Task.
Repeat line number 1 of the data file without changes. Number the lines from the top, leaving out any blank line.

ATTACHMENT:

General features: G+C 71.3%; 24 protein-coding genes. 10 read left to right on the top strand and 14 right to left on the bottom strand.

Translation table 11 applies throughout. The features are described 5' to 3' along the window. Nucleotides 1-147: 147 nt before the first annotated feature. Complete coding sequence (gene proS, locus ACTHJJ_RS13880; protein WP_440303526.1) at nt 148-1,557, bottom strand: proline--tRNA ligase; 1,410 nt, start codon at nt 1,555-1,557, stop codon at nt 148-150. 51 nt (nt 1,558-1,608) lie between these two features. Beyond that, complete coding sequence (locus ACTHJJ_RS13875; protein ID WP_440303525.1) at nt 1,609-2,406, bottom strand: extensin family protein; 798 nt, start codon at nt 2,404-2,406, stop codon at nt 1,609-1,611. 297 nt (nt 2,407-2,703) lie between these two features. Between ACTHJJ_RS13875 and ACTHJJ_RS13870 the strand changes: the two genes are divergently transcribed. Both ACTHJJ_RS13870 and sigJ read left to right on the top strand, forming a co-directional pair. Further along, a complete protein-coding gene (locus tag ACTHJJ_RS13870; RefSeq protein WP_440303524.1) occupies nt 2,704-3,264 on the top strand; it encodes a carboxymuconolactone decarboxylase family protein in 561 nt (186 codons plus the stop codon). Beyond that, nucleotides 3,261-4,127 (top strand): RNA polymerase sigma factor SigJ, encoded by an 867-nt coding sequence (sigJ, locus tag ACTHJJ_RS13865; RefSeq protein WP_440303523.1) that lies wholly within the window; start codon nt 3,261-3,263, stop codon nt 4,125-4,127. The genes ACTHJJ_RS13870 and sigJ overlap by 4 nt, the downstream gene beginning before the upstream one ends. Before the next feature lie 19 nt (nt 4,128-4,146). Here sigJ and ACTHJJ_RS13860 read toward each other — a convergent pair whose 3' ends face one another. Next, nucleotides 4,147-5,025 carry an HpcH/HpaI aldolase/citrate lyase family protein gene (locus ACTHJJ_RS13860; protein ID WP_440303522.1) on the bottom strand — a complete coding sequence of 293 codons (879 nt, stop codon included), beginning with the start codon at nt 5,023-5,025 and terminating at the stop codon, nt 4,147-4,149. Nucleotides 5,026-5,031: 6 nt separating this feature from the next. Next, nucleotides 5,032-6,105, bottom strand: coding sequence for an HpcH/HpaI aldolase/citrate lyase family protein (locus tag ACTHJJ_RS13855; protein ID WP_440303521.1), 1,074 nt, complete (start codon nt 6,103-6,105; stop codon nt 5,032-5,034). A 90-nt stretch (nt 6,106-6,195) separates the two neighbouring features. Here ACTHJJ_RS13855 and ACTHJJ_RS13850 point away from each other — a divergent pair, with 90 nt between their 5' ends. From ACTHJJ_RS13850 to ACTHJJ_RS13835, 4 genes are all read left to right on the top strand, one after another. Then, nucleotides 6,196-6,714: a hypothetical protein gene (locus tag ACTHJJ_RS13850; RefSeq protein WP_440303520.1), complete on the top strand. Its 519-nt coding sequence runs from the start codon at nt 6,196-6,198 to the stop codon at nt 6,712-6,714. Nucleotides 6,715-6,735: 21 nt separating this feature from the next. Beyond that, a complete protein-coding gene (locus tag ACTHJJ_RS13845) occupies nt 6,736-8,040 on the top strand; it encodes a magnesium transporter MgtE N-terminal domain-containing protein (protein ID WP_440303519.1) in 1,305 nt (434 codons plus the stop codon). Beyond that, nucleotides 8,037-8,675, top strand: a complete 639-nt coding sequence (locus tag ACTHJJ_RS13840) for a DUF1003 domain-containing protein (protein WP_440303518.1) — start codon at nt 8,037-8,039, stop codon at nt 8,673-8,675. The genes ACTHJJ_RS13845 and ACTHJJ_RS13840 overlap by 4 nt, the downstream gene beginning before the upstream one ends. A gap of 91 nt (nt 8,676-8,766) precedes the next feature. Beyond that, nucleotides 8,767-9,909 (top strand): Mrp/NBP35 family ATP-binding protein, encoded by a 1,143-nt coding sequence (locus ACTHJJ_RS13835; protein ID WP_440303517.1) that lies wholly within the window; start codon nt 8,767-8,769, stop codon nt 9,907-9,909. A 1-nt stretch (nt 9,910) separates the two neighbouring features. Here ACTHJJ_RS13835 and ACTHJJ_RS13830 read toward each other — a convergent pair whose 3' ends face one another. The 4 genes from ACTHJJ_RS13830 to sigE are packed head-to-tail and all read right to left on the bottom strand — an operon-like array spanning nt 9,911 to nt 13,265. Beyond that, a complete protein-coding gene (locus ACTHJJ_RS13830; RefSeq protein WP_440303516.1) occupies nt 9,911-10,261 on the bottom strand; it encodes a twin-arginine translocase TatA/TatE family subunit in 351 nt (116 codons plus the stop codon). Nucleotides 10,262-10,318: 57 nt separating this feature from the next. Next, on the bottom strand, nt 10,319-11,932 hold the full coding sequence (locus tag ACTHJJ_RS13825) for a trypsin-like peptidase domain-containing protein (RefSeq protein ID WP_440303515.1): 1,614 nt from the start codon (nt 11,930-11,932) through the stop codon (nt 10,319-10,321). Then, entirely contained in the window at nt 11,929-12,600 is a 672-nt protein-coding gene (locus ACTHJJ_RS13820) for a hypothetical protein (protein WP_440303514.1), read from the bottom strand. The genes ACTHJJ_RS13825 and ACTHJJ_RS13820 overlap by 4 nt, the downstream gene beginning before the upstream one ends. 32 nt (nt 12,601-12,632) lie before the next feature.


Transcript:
General features: G+C 71.3%; 24 protein-coding genes. 10 read left to right on the top strand and 14 right to left on the bottom strand.